“But Jesus answered them, “You are wrong, because you know neither the Scriptures nor the power of God. For in the resurrection they neither marry nor are given in marriage, but are like angels in heaven. And as for the resurrection of the dead, have you not read what was said to you by God: ‘I am the God of Abraham, and the God of Isaac, and the God of Jacob’? He is not God of the dead, but of the living.” And when the crowd heard it, they were astonished at his teaching” (Matthew 22:29-33) (ESV).
Indeed, those Sadducees did not know the Scriptures. They did not know what being created in God’s image meant. When talking of Abraham, Isaac and Jacob, Jesus is not referring to people in Adam’s image. But He is referring to those fortified into that which was created in God’s image—whose structure is angelic.
Such people are different from what was declared as dust—poised to return to dust, after death (Genesis 3:19). Also, Jesus declared: “Truly, truly, I say to you, if anyone keeps my word, he will never see death” (John 8:51) (ESV).
This is another reason why the Jews wanted to stone Jesus. They were stuck on the man-from-mud theory. Jesus was referring to what was created in God’s image. But they thought of what was formed of the dust. Theologians are also trapped in failure to duplicate what Jesus said to the redeemed thief, on the cross:
“And he said to him, “Truly, I say to you, today you will be with me in paradise” (Luke 23:43) (ESV). Those theologians are stuck in failure to comprehend how that thief would be with Jesus in Paradise. They assume that the being of Jesus would be in His grave, for three days? They cannot make a distinction between that which was created in God’s image and what was formed of the mud.
Truth is in that the being of Jesus went to paradise, exactly at the point of His death, while His body was put in the tomb for three days. Similarly, the being of the thief went to paradise, precisely at the point of his death—though redeemed by Jesus. The actual being of a person is the spiritual aspect that Jesus seeks to redeem—not what returns to dust, after death.
How can we know that the being of Jesus, which is Spiritual, went to paradise, immediately at the point of His death? “Then Jesus, calling out with a loud voice, said, ‘Father, into your hands I commit my spirit!” And having said this he breathed his last’” (Luke 23:46) (ESV).
The actual being of Jesus and the being of the redeemed thief—settled in paradise, at the point of their physical death. Although his body was crucified and got buried, the being of the thief did not die. His body returned to the dust or was incinerated. But he escaped death—according to Jesus who had also declared: “Truly, truly, I say to you, if anyone keeps my word, he will never see death” (John 8:51) (ESV).
Similarly, Jesus is commonly understood as having died on the cross. But, it is only the physical nature that died on the cross—not the spiritual nature of Jesus. This is why Jesus had the guts to tell the Jews: “Destroy this temple, and in three days I will raise it up.” (John 2:19) (ESV).
The spirit in a physical being does not die. It is only that which is physical of a human being that dies. This is why Jesus declared: “Truly, truly, I say to you, if anyone keeps my word, he will never see death” (John 8:51) (ESV).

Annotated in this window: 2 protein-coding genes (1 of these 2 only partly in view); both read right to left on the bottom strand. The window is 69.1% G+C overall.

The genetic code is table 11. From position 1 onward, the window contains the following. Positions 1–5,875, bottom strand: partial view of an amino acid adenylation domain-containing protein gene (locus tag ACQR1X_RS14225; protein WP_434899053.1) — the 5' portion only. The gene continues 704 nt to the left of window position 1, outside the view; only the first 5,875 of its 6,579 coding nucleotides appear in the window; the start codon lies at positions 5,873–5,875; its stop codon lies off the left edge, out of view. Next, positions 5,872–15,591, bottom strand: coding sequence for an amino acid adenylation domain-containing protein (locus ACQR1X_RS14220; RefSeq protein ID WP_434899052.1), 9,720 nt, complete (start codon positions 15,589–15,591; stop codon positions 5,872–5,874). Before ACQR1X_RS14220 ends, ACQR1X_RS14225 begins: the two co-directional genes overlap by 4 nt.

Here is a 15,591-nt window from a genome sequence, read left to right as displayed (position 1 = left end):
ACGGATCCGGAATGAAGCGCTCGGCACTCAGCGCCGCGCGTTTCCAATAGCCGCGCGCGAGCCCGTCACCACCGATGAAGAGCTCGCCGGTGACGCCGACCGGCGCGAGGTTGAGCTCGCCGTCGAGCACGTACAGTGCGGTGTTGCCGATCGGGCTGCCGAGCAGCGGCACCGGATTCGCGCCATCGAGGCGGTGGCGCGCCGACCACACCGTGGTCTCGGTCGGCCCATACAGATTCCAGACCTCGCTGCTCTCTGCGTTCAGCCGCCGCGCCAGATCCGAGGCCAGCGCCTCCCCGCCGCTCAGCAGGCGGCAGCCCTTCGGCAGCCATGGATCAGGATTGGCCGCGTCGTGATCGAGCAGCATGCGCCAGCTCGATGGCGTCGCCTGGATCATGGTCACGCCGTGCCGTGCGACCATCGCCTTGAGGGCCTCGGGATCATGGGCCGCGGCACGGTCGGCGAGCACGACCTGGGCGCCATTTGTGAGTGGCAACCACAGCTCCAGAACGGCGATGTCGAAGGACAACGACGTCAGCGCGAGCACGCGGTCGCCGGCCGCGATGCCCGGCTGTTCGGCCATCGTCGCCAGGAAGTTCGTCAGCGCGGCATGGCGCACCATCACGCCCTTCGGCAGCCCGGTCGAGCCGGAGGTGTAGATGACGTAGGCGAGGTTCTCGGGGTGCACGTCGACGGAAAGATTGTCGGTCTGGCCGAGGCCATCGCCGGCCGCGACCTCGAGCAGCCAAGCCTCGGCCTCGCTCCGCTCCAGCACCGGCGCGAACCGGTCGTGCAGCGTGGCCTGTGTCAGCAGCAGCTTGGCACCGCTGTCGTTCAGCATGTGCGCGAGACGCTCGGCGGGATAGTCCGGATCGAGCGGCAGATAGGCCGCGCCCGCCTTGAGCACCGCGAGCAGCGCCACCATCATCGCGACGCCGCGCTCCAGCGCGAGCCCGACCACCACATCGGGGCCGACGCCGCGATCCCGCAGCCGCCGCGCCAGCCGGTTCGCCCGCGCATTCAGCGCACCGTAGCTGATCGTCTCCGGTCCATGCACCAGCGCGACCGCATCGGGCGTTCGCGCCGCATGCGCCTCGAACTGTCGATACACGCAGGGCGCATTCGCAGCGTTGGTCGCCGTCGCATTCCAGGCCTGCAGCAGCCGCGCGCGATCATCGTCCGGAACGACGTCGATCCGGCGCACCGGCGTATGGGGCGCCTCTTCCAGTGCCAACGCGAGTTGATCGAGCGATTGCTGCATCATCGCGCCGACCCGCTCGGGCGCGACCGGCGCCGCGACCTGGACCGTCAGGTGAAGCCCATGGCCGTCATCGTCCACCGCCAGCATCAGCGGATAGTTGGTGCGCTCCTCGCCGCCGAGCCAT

Yet, both the righteous and the unrighteous are known to die. For instance, the other thief—not redeemed on that day—died on the same day that the other thief and Jesus died. It, obviously, becomes impossible to understand—without first appreciating the definition of death, according to God:
“And the Lord God commanded the man, saying, “You may surely eat of every tree of the garden, but of the tree of the knowledge of good and evil you shall not eat, for in the day that you eat of it you shall surely die” (Genesis 2:16-17) (ESV).
According to God’s word, Adam died on the very day that he ate of the wrong tree. Yet what is recorded in the same Bible is that Adam lived for nine hundred and thirty years. Clearly, the meaning of death according to God’s definition is not what is commonly understood by humans.
The same viewpoint was reiterated by Jesus—talking to those manifesting a divided opinion between following Jesus and attending to physical needs: “And Jesus said to him, “Leave the dead to bury their own dead. But as for you, go and proclaim the kingdom of God’” (Luke 9:60) (ESV).
According to Jesus, as long as a person did not have the Spirit of God, he was as good as dead. In other words, humanity is embraced in Adam—who took a wrong fruit, at the Garden of Eden and died. The sin of Adam caused a death curse to the entire humanity. Adam’s sinfulness caught up with us, as his descendants.
What God said to Adam, after Adam had eaten the wrong fruit describes effects—as not affecting the Man created in God’s image: “By the sweat of your face you shall eat bread, till you return to the ground, for out of it you were taken; for you are dust, and to dust you shall return” (Genesis 3:19) (ESV).
That curse was not referring to the Man created in God’s image. But to what returns to dust, as identifying with death. The other thief—unlike the redeemed one—still entangled in death—is not in paradise. All this points to the fact that humans were created on the same day and should be one—just as God is one.
Physically, a person becomes aware of his existence after birth. But spiritually, that person would have been in existence since creation. The most important factor to know being that it is impossible for a physical person to appreciate the things of the spirit. The spirit is far too superior to be likened to physical things. This is why the apostle Paul declared: “Eye has not seen and ear has not heard, what the Lord has prepared for those who love Him” (1 Corinthians 2:9).
Andrew Masuku is the author of Dimensions of a New Civilization, laying down standards for uplifting Zimbabwe from current state of economic depression into a model for other nations worldwide. A decaying tree provides an opportunity for a blossoming sprout. Written from a Christian perspective, the book is a product of inspiration, bringing reliefs to those having witnessed strings of unworkable solutions––leading to the current economic and social decay. In a simple conversational tone, most Zimbabweans should find the book as a long awaited providential oasis of hope.